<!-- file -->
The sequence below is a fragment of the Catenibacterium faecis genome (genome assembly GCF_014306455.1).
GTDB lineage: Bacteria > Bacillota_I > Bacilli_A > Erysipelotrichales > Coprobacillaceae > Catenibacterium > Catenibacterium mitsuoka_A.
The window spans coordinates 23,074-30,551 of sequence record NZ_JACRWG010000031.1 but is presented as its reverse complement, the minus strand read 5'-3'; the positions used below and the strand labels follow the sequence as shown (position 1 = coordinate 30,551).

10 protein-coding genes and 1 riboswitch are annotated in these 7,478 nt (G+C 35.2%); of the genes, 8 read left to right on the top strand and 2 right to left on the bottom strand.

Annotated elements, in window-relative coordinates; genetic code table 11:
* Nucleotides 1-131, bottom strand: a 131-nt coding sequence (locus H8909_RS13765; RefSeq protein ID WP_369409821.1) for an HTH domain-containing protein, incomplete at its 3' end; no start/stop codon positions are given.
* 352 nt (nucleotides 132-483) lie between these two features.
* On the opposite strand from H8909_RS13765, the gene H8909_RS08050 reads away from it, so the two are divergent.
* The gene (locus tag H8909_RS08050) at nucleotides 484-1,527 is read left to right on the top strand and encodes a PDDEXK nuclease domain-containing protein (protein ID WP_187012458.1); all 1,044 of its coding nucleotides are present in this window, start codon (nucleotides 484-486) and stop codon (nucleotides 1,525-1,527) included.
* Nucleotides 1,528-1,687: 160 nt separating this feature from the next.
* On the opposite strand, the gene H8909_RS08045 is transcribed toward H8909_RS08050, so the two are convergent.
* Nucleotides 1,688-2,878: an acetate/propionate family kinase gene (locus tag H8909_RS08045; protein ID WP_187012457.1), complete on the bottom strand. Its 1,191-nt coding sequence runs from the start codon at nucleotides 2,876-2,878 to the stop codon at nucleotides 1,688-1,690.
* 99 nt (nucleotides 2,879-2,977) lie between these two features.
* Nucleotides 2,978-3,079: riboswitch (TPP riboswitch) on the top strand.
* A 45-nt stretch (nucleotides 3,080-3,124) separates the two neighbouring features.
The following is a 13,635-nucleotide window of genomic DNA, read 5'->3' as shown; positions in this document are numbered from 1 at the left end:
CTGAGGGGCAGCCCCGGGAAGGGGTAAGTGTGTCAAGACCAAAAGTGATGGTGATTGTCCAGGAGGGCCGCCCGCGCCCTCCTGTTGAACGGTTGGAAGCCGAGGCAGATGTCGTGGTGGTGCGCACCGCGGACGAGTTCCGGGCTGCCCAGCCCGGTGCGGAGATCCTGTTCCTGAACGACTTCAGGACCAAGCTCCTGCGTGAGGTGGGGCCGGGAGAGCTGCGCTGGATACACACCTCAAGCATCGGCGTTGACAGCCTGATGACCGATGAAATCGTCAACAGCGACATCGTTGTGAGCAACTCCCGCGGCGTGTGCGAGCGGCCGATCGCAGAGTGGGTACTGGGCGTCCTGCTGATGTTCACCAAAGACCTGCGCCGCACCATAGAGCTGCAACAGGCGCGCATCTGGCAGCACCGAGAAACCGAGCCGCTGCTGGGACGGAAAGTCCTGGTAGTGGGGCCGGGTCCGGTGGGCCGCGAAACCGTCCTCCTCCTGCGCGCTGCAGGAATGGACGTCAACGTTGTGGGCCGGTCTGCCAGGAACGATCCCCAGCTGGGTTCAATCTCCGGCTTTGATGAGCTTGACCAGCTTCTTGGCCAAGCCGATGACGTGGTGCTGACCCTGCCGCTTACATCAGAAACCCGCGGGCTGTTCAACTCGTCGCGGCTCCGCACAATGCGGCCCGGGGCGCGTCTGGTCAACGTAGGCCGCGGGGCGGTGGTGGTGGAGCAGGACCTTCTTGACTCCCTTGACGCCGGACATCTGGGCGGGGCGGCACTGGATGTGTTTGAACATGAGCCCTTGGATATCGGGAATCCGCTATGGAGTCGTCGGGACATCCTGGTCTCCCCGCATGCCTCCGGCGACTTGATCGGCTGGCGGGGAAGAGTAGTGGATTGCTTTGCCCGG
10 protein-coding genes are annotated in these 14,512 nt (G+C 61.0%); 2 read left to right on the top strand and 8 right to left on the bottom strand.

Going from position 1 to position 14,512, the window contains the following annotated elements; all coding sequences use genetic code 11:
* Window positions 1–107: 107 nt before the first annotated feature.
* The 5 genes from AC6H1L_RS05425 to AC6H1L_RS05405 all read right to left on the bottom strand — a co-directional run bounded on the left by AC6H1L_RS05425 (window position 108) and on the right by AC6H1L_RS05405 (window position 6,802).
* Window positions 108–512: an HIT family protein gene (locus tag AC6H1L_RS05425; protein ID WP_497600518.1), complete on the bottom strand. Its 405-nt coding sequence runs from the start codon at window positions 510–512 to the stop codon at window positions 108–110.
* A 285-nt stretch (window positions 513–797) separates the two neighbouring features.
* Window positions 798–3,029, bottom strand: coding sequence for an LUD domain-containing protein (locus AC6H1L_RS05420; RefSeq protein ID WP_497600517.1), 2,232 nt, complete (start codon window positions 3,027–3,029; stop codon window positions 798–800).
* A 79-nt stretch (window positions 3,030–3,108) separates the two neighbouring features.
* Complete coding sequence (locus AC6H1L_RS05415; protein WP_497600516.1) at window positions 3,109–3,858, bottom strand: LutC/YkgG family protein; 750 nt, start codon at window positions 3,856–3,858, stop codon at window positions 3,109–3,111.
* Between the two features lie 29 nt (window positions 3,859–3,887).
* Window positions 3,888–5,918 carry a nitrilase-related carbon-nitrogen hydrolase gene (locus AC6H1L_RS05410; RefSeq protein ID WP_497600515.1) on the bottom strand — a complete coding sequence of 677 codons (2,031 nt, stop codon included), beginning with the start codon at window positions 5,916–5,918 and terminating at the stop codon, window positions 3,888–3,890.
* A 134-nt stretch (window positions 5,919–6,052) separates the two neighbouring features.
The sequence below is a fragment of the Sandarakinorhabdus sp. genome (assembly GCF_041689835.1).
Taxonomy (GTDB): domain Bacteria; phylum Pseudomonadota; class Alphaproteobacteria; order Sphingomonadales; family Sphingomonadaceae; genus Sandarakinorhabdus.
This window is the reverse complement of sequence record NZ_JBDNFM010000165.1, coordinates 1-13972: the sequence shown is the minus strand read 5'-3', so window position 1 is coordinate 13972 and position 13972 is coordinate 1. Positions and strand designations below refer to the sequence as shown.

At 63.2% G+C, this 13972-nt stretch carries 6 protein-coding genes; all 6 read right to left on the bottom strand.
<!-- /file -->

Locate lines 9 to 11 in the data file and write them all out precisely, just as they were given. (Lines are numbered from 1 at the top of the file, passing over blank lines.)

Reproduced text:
* The gene (locus tag H8909_RS08050) at nucleotides 484-1,527 is read left to right on the top strand and encodes a PDDEXK nuclease domain-containing protein (protein ID WP_187012458.1); all 1,044 of its coding nucleotides are present in this window, start codon (nucleotides 484-486) and stop codon (nucleotides 1,525-1,527) included.
* Nucleotides 1,528-1,687: 160 nt separating this feature from the next.
* On the opposite strand, the gene H8909_RS08045 is transcribed toward H8909_RS08050, so the two are convergent.